Just writing the title to this post stings a bit. It goes against my every instinct.
Time is precious, watching my children grow has has made me painfully aware of how fleeting the days are. I am all about optimizing our days. Getting as much activity, learning, socialization and happiness packed into a day as possible. Carpe Diem! The problem with my drive to plan and plot the perfect ways to squeeze every last drop out of a day is that it often leads me to missing the point in the first place. I become so obsessed with planning how to optimize the present, I miss the now! (go figure)
I recently wrote on our chalkboard wall in large boldface print WASTE TIME ON PURPOSE. I need this in front of my face. I need an endless number of reminders to keep myself from getting lost in my head.
Confession, I’m not so into playing with my kids. One of the greatest perks of having several kids close together is that they play together. They occupy one another, when you want or need to do the dishes, fold the laundry or basically accomplish anything productive. When our oldest was young, to avoid “playing” with him, I would sit beside him and read every board book we owned aloud to him, rather than play.
While I am not into “playing” with my kids, I do love watching my kids play. I watch them take in the world and accept it just as it is. They assume it is good. They approach every freshly discovered critter as a wonder. Mulch is the most interesting tool to make piles that form castles or pools or mounds of ice cream! Quite literally the possibilities are endless. More than anything they are never, ever rushed.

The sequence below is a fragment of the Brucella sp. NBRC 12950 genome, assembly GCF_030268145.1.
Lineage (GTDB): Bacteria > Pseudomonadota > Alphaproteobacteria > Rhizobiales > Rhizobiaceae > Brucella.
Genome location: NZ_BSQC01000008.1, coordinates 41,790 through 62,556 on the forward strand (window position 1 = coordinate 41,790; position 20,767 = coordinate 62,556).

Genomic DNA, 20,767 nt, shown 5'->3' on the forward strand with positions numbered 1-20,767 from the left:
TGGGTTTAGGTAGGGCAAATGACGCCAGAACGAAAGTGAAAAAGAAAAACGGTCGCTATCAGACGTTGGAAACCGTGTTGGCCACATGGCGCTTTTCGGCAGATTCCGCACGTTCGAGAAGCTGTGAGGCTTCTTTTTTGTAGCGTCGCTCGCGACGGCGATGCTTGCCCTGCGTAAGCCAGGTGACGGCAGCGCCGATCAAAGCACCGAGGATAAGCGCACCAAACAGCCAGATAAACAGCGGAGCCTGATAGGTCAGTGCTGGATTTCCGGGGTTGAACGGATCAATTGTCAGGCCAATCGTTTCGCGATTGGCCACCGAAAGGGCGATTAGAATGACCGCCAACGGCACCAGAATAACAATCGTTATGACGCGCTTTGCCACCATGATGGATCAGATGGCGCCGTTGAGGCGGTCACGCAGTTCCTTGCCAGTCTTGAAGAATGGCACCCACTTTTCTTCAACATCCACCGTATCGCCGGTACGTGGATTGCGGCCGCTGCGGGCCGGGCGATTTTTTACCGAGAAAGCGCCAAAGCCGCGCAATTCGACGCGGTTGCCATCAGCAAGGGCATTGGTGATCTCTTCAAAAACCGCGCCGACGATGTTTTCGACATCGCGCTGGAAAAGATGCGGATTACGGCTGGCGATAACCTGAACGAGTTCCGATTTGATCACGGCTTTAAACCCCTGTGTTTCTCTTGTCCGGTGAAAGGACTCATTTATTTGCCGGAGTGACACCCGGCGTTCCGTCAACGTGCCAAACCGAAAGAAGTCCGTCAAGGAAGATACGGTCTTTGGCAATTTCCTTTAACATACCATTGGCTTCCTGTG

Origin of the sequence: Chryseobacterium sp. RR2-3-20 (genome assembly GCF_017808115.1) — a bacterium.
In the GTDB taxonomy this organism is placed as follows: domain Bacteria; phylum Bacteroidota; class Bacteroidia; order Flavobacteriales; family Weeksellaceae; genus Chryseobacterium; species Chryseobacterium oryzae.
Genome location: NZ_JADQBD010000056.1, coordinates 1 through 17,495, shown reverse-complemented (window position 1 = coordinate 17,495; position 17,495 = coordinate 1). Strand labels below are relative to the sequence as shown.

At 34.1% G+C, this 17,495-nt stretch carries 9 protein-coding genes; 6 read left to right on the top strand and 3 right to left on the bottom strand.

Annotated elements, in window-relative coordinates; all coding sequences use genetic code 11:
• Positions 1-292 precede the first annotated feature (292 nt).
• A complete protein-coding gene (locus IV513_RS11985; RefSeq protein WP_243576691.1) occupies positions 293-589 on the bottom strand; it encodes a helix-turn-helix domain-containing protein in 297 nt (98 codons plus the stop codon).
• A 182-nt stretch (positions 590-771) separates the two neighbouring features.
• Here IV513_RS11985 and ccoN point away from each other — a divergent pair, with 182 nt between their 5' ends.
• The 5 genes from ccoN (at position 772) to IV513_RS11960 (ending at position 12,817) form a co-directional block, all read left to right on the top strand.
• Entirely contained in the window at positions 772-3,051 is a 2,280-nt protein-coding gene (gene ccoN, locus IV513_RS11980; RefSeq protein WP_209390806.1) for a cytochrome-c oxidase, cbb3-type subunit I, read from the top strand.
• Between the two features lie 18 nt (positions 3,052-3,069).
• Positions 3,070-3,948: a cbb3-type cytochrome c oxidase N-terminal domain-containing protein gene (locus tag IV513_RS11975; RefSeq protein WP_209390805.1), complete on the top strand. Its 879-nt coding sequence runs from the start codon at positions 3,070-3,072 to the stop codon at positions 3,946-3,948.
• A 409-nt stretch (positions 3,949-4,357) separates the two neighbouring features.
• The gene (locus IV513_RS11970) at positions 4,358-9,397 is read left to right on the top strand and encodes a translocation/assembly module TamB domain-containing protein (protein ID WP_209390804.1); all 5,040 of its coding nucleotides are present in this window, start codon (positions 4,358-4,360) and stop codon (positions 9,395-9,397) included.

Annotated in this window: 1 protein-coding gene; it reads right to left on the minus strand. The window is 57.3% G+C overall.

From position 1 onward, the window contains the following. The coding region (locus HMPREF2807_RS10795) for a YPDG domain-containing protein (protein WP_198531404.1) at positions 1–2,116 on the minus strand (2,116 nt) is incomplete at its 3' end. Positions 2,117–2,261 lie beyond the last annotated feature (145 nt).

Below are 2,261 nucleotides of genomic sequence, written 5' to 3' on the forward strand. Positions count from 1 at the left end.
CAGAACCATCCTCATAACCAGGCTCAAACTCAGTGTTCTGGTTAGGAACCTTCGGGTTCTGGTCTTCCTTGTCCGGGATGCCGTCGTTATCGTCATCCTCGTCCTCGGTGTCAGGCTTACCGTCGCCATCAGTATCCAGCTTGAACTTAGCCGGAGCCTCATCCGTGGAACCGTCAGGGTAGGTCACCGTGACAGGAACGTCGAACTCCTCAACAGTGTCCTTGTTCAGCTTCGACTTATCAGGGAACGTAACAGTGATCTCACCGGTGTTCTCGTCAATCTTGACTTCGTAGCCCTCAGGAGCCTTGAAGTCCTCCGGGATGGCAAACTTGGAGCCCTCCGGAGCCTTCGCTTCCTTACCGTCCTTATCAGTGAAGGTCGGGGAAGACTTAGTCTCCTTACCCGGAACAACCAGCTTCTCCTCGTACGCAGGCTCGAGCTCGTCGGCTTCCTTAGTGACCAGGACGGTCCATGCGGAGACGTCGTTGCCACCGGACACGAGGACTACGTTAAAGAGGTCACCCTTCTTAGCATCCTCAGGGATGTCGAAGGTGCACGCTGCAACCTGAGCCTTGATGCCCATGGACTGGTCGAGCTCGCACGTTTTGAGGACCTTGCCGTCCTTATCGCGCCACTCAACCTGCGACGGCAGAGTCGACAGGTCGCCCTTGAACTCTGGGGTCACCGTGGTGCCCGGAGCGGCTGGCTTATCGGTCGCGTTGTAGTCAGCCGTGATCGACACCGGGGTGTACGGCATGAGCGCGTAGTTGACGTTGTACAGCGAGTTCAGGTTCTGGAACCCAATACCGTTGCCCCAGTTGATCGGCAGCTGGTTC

This last fact can cause me a lot of stress. Like when I ask for the millionth time for my son to “put on his shoes so we can leave” and he responds with “Mommy, can I tell you something?” The new thought in his head is infinitely more urgent for him than whatever activity awaits requiring shoes and that we leave in a timely manner. Truly, there is no fast way to get out of the house with small kids.
There is a beauty in a child’s lack of regard for time. A skill we shed as adults in the name of being “responsible.” I think of the endless, wild, winding hours of my childhood with longing. These years both flew by and stretched out forever.
Now my approach to stewarding my time is to carefully plan each moment. Fill in all the empty spaces. Multi-task. Lists. Apps. Efficiency. Never waste a moment. After watching my kids I am reminded of what it is to embrace the day in a whole different way. I am beginning to question, to think, Are my lists really producing my best life? Am I cultivating wonder in my heart? Do I allow space to imagine the possibilities for my day? Do I engage my surroundings with appreciation? Or do my lists stir up my angst? Do they take my focus from the moment and onto the “next thing” to get done?
I am an adult so I can’t throw out the calendar altogether, but I’m challenging myself to approach making the most of my time in a new way. I strive to surrender myself to the long afternoon hours. To allow space to do something that produces nothing but joy in the moment. To leave some days entirely open and follow where the imagination leads. To give time to practice gratitude for the places and spaces around me.
I’ve gotta tell you letting go a little feels good. It means I can’t predict how each moment of my day will play out. New wonders are emerging in the midst of the mundane. Best of all, it helps me to climb out of my adult head and into their tender world for a little while and just be present.
Originally published on Her View from Home here.